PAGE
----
Our resident buck with the felt covered mini rack has flown the proverbial coop, which is a shame, because I think most of you…. some of you?…. alright, at least one of you… was enjoying the fuzzy updates on antler growth progress.
But never fear.
Our old doe, who we call pregnant because she always seems to be, has last year’s progeny with her on a daily basis now.
So we’ll start from scratch.
Baby buck antlers.
At this point, they’re just little nubs that he keeps rubbing on trees and rocks.
And can you blame him?
The poor little guy looks like a four legged Frankenstein.
Because our buck is sticking around with his family this year and I’m enjoying his weird head.
We always see him with his impressive rack in the fall….
But rarely in the spring when they start to grow back.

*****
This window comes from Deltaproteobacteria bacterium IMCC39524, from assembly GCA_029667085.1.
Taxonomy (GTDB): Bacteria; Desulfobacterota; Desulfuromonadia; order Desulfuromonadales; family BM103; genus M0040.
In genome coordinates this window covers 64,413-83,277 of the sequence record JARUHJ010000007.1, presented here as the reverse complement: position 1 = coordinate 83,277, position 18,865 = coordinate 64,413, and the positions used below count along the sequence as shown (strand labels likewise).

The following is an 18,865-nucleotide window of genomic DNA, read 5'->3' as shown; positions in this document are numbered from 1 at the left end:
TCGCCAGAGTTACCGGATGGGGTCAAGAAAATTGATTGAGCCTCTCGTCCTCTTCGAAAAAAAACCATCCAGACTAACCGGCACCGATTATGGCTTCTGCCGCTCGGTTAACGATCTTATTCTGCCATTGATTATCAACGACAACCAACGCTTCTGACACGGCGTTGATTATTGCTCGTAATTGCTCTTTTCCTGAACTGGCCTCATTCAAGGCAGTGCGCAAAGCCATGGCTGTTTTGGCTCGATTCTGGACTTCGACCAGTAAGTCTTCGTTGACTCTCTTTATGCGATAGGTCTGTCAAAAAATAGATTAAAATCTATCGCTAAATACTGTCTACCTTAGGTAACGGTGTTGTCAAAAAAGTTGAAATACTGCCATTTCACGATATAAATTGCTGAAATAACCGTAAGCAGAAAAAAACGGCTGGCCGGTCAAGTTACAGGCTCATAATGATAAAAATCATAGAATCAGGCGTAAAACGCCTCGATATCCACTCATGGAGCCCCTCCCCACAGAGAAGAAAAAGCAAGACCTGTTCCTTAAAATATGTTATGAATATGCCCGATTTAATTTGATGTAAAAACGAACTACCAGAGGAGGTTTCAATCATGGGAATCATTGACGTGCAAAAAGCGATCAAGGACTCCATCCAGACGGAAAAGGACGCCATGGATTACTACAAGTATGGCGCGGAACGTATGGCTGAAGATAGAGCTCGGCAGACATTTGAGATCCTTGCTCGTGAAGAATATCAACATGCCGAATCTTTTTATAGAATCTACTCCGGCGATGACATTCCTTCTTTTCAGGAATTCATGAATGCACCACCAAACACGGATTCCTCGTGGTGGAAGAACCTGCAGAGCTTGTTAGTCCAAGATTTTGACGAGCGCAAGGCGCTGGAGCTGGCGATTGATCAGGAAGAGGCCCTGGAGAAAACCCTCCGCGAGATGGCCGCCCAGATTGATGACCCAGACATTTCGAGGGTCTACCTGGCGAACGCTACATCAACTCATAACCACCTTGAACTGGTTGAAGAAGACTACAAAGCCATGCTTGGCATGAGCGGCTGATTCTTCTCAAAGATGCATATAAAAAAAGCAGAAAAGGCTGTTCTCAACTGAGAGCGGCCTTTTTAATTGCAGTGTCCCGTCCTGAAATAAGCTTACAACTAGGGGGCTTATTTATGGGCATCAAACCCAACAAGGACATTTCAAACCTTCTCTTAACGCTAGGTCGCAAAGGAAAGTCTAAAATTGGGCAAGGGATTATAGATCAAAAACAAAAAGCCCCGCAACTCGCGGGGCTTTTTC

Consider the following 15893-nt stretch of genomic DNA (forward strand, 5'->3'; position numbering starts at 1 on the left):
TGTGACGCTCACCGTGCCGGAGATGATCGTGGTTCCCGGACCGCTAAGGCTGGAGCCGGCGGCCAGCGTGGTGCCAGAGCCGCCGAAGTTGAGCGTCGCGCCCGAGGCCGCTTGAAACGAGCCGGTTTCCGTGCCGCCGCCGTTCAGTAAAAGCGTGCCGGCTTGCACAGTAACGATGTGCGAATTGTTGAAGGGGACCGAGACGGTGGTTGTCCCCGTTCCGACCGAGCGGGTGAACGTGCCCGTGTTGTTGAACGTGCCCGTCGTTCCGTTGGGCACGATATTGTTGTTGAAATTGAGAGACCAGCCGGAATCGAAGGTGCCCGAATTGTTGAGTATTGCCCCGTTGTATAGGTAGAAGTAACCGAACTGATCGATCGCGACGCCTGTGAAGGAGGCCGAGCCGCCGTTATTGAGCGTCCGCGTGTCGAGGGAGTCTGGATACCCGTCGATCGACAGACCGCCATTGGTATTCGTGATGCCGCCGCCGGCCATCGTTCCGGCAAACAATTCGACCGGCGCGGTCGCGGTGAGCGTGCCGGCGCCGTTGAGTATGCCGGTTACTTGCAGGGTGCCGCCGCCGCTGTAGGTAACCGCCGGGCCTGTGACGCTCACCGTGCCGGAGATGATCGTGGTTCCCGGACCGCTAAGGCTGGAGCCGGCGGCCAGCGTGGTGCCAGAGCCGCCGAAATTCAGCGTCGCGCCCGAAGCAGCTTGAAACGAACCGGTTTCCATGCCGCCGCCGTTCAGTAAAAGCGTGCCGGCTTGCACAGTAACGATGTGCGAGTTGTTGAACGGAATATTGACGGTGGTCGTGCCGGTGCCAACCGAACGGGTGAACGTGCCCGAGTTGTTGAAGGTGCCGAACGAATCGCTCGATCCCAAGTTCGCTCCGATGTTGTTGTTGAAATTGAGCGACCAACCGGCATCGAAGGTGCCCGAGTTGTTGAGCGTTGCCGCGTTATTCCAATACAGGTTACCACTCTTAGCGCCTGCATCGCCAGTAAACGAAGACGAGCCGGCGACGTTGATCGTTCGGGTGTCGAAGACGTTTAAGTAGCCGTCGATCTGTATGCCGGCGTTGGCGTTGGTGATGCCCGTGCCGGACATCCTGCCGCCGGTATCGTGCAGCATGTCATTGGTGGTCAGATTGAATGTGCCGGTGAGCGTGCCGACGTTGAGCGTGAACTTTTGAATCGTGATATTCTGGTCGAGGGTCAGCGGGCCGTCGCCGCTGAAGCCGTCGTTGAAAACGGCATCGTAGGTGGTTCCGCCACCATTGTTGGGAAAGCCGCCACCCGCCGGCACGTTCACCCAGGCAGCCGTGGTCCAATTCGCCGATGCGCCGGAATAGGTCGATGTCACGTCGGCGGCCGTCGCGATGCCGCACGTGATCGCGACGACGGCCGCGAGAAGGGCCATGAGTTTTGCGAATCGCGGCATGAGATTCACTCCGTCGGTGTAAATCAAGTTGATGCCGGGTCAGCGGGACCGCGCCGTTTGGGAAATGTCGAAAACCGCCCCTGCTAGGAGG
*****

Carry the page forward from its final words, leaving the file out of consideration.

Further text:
It really is a strange process.
Yes, I’m talking about you.
Don’t get excited, I’m talking about deer antlers.
And as I was filtering through my hundreds of shots of our buck the other day….
I thought some of you city people might get a kick out of this.
After the fall rut….. (read: deer orgy, where size does matter) ….. the buck will drop his then useless horns.
It’s a slow process that sometimes takes all winter. The blood supply is cut off and they slowly loosen. You often see bucks with one side hanging crookedly… and they’ll rub against trees, fence posts, picnic tables or whatever is around to knock them off.
When this happens, it does look a little bizarre.
And painful, though they assure me it’s not.
But how do the proverbial ‘they’ know?
I doubt anything has fallen off of them lately.
It certainly doesn’t look like fun to me.